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The coldest Government ever

In the bleak midwinter, Frosty wind made moan,
Earth stood hard as iron, Water like a stone;

Figures released today show that ‘winter deaths’ in the year 2014-2015 were the highest since 1999. 43,000 ‘extra’ winter deaths is the chilling (sorry) headline.

Fuel poverty is a big part of this. Not all of the story, true, but, generally, people who fall ill in well-heated, well-ventilated ‘healthy’ homes, tend to get better, more quickly than people who don’t. Fact.

So, in the light of this, why has this Government taken the scalpel to as many policies and initiatives designed to reduce fuel poverty as it can? Do they just not care or are they so fixated on the holy grail of deficit reduction that they fail to see what’s clear to anyone in this industry: a better insulated housing stock will reduce our dependence upon fossil fuels, will help to reduce our collective energy bills and CO2 emissions and could prevent thousands upon thousands of unnecessary deaths. Or, to look at it from a cold, hard cash point of view: prevent unnecessary burden on the NHS during the high-pressure winter months.

Allow me to share some scary facts from those stalwarts at the Energy Bill Revolution as they can express this much more eloquently than I can:

  • 4.5 million – the number of households that received energy efficiency improvements during the last Parliament (2010-2015);
  • 1 million – the number of households that will receive energy efficiency improvements under Conservative Government plans for this Parliament (2015-2020);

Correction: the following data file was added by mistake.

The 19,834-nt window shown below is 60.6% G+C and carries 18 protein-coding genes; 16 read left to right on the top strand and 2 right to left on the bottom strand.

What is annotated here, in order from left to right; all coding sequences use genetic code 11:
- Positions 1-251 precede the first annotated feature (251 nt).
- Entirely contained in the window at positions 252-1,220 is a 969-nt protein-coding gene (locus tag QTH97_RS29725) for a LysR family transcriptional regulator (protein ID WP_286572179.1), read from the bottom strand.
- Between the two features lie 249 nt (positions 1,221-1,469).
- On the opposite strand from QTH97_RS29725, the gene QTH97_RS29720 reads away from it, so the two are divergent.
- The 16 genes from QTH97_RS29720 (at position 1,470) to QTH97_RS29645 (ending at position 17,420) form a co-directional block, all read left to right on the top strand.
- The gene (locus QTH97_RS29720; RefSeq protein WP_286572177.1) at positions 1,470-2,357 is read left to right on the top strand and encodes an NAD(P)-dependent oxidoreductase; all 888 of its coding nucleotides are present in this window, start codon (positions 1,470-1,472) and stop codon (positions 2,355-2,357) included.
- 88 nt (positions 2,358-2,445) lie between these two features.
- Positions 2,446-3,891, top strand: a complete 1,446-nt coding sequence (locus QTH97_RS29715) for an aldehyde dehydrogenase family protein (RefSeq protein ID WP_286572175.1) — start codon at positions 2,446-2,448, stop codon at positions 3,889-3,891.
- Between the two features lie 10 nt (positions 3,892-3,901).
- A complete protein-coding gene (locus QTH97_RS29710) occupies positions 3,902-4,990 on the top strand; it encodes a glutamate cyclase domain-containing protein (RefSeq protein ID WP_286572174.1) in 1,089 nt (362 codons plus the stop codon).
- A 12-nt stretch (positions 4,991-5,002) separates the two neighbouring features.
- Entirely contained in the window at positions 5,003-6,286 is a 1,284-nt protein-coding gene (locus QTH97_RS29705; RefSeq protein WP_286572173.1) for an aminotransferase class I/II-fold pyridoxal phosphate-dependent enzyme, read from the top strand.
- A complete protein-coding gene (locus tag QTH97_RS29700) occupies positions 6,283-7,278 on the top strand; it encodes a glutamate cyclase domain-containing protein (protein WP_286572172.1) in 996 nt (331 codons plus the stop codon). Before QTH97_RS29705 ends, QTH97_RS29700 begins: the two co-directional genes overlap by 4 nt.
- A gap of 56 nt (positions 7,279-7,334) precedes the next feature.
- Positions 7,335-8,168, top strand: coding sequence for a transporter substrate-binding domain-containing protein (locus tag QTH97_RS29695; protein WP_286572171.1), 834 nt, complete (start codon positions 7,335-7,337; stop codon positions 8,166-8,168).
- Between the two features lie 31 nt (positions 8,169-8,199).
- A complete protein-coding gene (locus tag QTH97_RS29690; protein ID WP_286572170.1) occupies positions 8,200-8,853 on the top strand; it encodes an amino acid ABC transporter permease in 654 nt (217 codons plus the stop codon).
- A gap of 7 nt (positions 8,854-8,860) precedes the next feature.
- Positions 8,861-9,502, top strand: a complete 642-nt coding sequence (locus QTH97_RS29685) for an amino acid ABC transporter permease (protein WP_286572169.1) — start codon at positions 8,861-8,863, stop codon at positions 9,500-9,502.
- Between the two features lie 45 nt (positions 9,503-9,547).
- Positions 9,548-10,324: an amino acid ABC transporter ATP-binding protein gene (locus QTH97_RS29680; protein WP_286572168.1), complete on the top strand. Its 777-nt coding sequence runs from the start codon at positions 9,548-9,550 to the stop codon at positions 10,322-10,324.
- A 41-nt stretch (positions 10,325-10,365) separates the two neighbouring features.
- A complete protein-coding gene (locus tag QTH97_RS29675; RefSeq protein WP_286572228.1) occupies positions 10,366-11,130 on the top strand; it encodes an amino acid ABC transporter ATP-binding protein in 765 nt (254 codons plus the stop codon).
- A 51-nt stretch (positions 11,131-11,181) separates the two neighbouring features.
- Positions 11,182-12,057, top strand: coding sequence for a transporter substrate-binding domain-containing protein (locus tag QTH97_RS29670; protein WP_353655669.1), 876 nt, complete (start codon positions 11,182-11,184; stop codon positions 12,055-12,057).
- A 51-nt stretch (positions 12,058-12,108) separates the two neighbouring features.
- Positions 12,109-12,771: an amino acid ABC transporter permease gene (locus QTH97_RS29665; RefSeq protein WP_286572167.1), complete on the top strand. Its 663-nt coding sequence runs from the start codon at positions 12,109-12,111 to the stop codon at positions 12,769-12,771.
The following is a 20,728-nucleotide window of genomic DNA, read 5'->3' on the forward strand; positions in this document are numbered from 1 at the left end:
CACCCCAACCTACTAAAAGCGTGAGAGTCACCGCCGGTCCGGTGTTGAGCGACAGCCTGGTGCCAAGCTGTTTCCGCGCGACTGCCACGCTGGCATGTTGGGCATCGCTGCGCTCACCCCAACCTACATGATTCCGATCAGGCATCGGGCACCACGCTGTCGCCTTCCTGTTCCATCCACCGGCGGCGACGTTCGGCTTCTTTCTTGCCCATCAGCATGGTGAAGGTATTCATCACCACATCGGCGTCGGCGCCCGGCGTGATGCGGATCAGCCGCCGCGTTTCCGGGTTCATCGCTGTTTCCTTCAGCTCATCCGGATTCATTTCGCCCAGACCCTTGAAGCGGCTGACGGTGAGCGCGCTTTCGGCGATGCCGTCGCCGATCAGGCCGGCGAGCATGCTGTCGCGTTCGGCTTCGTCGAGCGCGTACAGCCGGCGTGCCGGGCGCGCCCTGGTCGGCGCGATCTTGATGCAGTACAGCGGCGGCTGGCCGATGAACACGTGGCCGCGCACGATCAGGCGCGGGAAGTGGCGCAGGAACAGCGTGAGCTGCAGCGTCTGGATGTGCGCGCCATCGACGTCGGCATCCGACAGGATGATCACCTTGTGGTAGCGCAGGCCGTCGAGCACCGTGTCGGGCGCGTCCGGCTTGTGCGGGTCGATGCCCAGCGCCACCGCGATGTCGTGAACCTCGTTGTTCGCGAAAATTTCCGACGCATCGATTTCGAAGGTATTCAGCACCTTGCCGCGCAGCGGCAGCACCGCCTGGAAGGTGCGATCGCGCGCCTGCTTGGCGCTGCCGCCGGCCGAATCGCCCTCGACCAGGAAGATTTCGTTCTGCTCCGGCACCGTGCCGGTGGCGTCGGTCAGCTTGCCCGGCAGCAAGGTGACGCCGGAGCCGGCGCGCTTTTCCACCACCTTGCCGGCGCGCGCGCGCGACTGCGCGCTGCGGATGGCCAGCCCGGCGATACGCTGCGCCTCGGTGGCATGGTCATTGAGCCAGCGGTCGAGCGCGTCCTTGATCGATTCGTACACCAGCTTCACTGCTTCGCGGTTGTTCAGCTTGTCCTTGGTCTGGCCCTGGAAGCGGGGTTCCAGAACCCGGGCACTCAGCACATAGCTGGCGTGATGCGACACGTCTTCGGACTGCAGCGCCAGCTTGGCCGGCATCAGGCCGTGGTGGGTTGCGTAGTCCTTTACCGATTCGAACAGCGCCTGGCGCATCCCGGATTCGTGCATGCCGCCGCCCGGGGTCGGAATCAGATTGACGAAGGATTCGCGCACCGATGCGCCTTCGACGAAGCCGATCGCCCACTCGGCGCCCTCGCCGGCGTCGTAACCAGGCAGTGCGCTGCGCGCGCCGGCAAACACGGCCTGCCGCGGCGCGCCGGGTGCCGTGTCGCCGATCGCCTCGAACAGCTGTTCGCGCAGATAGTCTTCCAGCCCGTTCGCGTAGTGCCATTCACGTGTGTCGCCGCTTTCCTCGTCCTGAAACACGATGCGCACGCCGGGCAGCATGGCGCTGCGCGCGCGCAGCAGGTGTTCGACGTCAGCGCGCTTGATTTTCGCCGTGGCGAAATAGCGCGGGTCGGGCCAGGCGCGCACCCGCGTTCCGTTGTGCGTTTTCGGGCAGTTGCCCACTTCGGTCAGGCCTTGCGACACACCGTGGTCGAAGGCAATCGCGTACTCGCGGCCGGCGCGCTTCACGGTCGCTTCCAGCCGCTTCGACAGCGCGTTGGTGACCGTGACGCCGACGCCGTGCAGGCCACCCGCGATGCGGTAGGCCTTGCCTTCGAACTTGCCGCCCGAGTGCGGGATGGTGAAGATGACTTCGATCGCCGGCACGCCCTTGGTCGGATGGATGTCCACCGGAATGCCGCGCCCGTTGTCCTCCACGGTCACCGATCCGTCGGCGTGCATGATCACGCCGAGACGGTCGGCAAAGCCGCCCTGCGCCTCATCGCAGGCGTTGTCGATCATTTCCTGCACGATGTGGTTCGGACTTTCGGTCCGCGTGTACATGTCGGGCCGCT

• 78% – The reduction in the number of households that will receive energy efficiency improvements over the next 5 years if only 1 million households are helped
  • 270 – The number of years it would take to make all UK homes energy efficient (EPC Band C) if Government only insulates 1 million homes over the next 5 years with 1 measure each and trend continues.
  • 35 – The number of years we have left to de-carbonise UK homes to help avoid dangerous climate change
  • 4.5 million – the number of fuel poor homes in the UK
  • 2.3 million – the number of fuel poor homes in England
  • 96% – the percentage of fuel poor homes that are poorly insulated
  • 21 million – the number homes in the UK with poor energy efficiency
  • 15 – The number of years the Government have pledged to take in their Fuel Poverty Strategy to make all fuel poor homes energy efficient (EPC Band C);
  • 94 – The number of years it will take to make all fuel poor homes energy efficient (EPC Band C) if no new funding is provided
  • 1 – The average number of energy efficiency improvements installed per home under the Government’s flagship programme, the Energy Company Obligation
  • 3 – The average number of additional energy efficiency improvements needed to make a fuel poor home energy efficient (EPC Band C);
  • · £386 – How much more a fuel poor household needs to pay to stay warm compared to an average UK household
  • £1,274 – How much more a fuel poor household living in an EPC G rated home needs to pay to stay warm compared to an average UK household
  • £100 billion – The amount of public funds the Chancellor will allocate to infrastructure projects over the next 5 years
  • £0 – The amount of infrastructure funds so far allocated to fix the UK energy inefficient housing stock
  • £8.7 billion – the economic return from insulating the UK housing stock.
  • 26% – The reduction in gas imports that could be achieved if all homes were made energy efficient (at least Band C);
  • 24,940 – The average number of Excess Winter Deaths each year in England and Wales
  • 27,405 – The average number of Excess Winter Deaths each year in the UK. More die from cold homes than alcohol, Parkinson’s or traffic accidents.
  • 14/16 – The UK’s ranking on fuel poverty in Western Europe
  • 16/16 – The UK’s ranking in western Europe for the proportion of people who cannot afford to adequately heat their home

    This Government should read these figures and hang its head in shame.

  • About Fiona Russell-Horne

    Fiona Russell-Horne
    Group Managing Editor across the BMJ portfolio.

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